Friday, September 30, 2011

Election Time on the Island

Well, fall is in the air (although not as cruely as it can be) and while we still have soybeans to harvest, the farm is winding down a bit and I feel some rants building up.  Lucky for my brother Mark who seems to have missed them so much, he called me on the day that the local radio call-in show was talking about spanking kids just to see if I was as riled up as he hoped.  Fortunately for all Maritime listeners, I had turned off the radio when I heard the topic, knowing that I would be annoyed.  See Mom?  I've come a long way! 

Anyway, since it's election time and we all know how I love politics, I can't miss out on an opportunity to squeeze in a quick one before Monday's voting day. 
Firstly, elections on PEI (or at least since I've moved here) are fairly uneventful and mostly because the parties are all pretty much the same, with VERY similar platforms.  There's no ominpotent leader coming up with crazy crime bills and staring down the enemy.  There's no exciting left wing party who sneaks up from behind and makes a great showing.  There's no real engagement at all actually, as far as I can tell, this time around at least.
The one thing the Island DOES have, is an eccentric, without-credibility leader who has genuine good ideas, but simply cannot and NEVER WILL reach the people who would ever want to support her. I am talking of course about Sharon Labchuck, our Green party leader.  And it's no secret that I love the Greens, so it's not a party-bias thing.  She's an old hippy with passionate ideas who is will informed about the serious consequences of monocropping and large scale potato production and chemicals and the general evils of industrial anything.  The party platform is actually fairly sound.  It's based on a lot of long term solutions, so not something that any short sighted voter is interested in, but has really good ideas about preventing the problems before they start (reminscent of organic production perhaps?)  Elizabeth May came to PEI during the election and showed her support, and using the exact same platform as Sharon, sold a very believable, conceivable and desirable future based on voting Green.  Unfortunately for Elizabeth May, Sharon Labchuck continues to undo all her good work like the lose hem on a homemade broomstick skirt of many colours. 
For those who aren't familiar with Labchuck, she's the one who some years ago caused a stir when she posed in a potato field with nothing on but a gasmask. And I mean NOTHING.  In all the debates she answers virtually all of her questions with references to pesticides and poisons.  She came out yesterday saying that we should ban hunting completely.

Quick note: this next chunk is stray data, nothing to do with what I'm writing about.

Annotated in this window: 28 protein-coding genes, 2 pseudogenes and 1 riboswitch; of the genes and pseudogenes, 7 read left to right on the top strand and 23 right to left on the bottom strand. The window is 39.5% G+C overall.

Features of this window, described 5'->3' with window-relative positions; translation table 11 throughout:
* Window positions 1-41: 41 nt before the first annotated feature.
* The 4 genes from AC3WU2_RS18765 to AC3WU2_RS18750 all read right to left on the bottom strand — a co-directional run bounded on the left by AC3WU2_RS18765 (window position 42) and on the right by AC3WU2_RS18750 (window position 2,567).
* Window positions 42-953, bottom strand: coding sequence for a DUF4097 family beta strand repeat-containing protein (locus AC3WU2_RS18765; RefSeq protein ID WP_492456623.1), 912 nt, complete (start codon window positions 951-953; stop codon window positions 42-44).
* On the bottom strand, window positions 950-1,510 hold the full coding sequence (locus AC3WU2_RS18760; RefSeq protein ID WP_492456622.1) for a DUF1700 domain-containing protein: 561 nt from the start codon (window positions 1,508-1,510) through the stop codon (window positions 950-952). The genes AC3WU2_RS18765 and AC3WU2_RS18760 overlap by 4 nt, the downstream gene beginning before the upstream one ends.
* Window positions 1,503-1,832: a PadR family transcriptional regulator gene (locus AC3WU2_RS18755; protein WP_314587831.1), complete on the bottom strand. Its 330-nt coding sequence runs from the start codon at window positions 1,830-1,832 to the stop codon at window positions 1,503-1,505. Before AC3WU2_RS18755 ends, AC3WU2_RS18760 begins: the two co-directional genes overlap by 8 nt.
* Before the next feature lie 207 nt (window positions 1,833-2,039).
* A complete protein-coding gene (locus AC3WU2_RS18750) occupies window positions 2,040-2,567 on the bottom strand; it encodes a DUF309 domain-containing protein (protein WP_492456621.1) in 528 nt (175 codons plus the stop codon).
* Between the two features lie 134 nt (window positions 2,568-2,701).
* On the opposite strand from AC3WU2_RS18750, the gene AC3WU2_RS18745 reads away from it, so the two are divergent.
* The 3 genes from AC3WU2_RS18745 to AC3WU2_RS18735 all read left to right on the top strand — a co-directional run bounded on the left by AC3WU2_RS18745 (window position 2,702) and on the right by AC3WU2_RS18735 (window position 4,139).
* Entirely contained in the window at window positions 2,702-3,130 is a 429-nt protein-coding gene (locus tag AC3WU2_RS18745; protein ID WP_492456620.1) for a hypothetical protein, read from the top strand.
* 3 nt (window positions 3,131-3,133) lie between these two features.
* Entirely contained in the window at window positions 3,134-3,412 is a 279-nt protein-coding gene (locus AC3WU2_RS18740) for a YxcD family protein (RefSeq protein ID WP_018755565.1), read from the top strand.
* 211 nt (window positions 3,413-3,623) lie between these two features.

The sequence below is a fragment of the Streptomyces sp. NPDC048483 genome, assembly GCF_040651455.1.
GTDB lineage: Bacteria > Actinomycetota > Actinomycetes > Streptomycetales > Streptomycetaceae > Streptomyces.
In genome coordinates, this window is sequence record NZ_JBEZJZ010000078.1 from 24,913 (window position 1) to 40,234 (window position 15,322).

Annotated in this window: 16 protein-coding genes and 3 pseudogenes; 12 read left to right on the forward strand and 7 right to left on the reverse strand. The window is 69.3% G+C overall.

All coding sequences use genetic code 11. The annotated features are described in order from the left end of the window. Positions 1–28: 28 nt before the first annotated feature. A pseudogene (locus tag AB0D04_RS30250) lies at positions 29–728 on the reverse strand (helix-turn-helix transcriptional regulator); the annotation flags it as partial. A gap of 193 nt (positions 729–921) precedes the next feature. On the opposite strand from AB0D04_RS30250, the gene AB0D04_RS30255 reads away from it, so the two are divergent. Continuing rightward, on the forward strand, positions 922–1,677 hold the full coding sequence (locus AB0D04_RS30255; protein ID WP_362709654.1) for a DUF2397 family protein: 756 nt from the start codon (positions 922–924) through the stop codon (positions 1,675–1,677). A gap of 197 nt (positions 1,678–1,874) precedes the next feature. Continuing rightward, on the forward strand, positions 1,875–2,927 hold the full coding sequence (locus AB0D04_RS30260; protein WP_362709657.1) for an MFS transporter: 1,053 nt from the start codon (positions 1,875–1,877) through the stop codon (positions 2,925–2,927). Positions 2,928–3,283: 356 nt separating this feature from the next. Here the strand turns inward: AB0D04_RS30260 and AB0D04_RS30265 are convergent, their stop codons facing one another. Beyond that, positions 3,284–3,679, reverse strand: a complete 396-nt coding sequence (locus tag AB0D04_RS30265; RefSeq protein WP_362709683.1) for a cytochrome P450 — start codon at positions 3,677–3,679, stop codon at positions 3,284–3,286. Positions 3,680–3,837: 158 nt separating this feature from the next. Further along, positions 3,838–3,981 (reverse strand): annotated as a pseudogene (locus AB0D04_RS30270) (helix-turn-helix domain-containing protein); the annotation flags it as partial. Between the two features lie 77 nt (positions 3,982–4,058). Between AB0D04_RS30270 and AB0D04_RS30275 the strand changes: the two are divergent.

As Mark and I heard that on the radio we shared a wincing eye roll and Mark began to tell me a story he was told by a friend who heard it from his uncle about how Sharon had attended a local community meeting called to discuss recent coyote kills of livestock.  As the story progressed I quickly recognized it as an old sheep joke, frequently told in appropriate (or inappropriate as it may be) circles by old farmers.  In that moment it occured to me that since the story was being told locally as gospel, but was actually a fictional internet joke of yore, Labchuck had truly lost every credibility as a legitimate candidate.  When a ridiculous joke seems plausible because your character is so out there, how can you expect people to follow and support you? 
So, the Greens are out.
The NDP on the Island are run by a bit of a buffoon who's been in the news over his own financial problems so not exactly instilling the highest level of economic confidence.
There's a real, tangible rural/urban divide in the Liberal party and platform with the rural not the side coming out on top.  To top that off, my own Liberal candidate lied to my face when he came canvassing at my door and he's generally a bit of a fool.  I have a personal rule that people shouldn't be politicians if my 2 year old could beat them at a 4-H public speaking competition and poor Georgie falls into that category the minute he opens his mouth.  And he was the Minister of Ag last time around for heaven's sake!  So, he's out (although will be back in I'm sure-since he's a potato farmer, in potato country).
That leaves me with the Tories.  Can you believe it.  This has come down to the lesser of the evils which is always a sad day for politics anywhere.  I actually really like the Conservative leader and not just because she's a feisty woman throwing her leadership in the face of all those old white haired big-and-small-C-conservative men who are still raw over her winning the convention.  I actually believe her convictions which is more than I can say for Ghiz.  When my local candidate showed up, I thought he was here to buy chicken until he finally introduced himself at the end of the conversation, but he seemed very sincere as well.  (My dad would say that it's easy to be sincere if you don't stand a chance of winning.)